The Rk parameters (Rk, Rpk, Rvk, Rmr1, Rmr2) are commonly used to specify and control plateau honing. However, there is a particular aspect of these parameters that can fool you… and it’s all about Rvk.
Let’s take a step back and look at the plateau honing process. We start by honing a relatively rough, semi-finished surface to create the surface’s valleys.
From there, we introduce a fine honing process to remove the peaks. The two honing processes give us a plateaued profile.
But here is where things get weird.
In terms of the Rvk parameter, this finished surface actually has more “valley roughness” than the original semi-finished surface. The original surface had an Rvk of 2.9, but after plateauing the Rvk is 4.0. How can the process of removing peaks result in a surface with more valleys?
This doesn’t make sense.
All we did was remove peaks. So where did the additional Rvk come from? Here’s the short answer. Rvk is based on detecting a plateau via the “Rk Line.” The semi-finished surface doesn’t have a plateau so the line can float around.
To fully understand the problem with Rvk on the semi-finished surface, we need to understand how the Rk parameter family is calculated. The first step in the process is to find the “plateau region” in the material ratio curve. This is accomplished by sliding a 40% wide window left and right until the most horizontal region is found. This establishes the “Rk Line.”
We now look at the right endpoint of the Rk line, which determines where the plateaus (Rk) meet the valleys (Rvk). This zone represents the oil holding volume of the valleys (or “valley area”) . For the Rvk calculation, a triangle is created with the same area as the valley area.
The Rvk (“valley roughness”) is the depth of the triangle.
So back to our original surface data.
The semi-finished surface isn’t plateaued, thus there is no clear way to determine where the valleys start. However, once we plateau the surface, we have a defined plateau and we can find the valleys.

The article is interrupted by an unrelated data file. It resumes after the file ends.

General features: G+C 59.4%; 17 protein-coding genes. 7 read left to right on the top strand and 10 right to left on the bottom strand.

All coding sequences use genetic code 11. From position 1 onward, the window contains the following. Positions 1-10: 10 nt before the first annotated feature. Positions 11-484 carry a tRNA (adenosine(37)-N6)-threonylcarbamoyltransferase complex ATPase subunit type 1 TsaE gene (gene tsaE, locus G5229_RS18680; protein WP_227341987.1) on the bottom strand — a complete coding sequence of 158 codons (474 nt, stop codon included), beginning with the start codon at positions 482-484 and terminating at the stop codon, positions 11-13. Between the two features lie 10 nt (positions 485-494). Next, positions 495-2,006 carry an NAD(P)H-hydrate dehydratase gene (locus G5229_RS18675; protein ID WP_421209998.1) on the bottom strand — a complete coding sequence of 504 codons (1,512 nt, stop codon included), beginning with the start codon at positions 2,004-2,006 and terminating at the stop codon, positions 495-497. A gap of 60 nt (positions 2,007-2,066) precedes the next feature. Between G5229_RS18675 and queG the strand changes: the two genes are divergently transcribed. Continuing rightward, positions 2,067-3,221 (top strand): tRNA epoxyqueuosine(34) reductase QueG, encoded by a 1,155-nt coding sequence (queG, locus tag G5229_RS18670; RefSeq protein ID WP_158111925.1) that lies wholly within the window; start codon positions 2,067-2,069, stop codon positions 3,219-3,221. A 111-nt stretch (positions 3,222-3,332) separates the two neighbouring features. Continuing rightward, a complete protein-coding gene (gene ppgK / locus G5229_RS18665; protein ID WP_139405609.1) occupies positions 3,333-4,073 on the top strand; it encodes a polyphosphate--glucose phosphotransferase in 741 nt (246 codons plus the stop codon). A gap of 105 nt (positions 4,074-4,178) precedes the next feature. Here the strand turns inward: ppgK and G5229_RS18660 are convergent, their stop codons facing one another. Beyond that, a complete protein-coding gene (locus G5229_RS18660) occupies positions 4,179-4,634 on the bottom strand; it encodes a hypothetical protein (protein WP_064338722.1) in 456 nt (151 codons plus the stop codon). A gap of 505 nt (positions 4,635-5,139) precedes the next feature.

As we revisit the figure, notice that the triangle is much narrower prior to plateauing and it increases significantly with plateauing. This increase in the triangle size can drive an increase in the Rvk value, giving the false impression that we are adding valley depth by plateauing the surfaces. In the above example, the Rvk value increased by 30%. This is huge when attempting to control a process to achieve a parameter target.
This can also be very misleading in terms of material ratio (Rmr2). The Rmr2 value indicates the material ratio where the plateau meets the valleys. It is sometimes used to indicate the amount of plateauing or even a sense of surface durability. Higher Rmr2 values indicate more material and possibly more load carrying capability. Oddly, in this case we would report a lower material ratio Rmr2 value after plateauing. This is not what we would expect as we know that increasing the depth of plateauing should increase the Rmr2 value.
It can get worse.
If a semi-finished surface becomes more triangular, the Rk analysis can essentially suggest that there are no valleys. In this case, even the slightest amount of plateauing can lead to a drastic (even 800%) increase in the Rvk parameter.
So what do we do about this?
The solution is rather simple: ignore the Rk parameter family in the semi-finished honing process, and use a better parameter instead. In many cases, the Rz (average peak-to-valley) parameter coupled with a clear profile graph is sufficient to describe the surface prior to plateauing. The Rz value indicates the depth of the surface, and the profile graph helps us see the distribution and depths of the valleys.
To learn more check out these great resources!
Notepad Videos: The Rk Parameters
Software Video: Plateau Honing Analysis with OmniSurf3D
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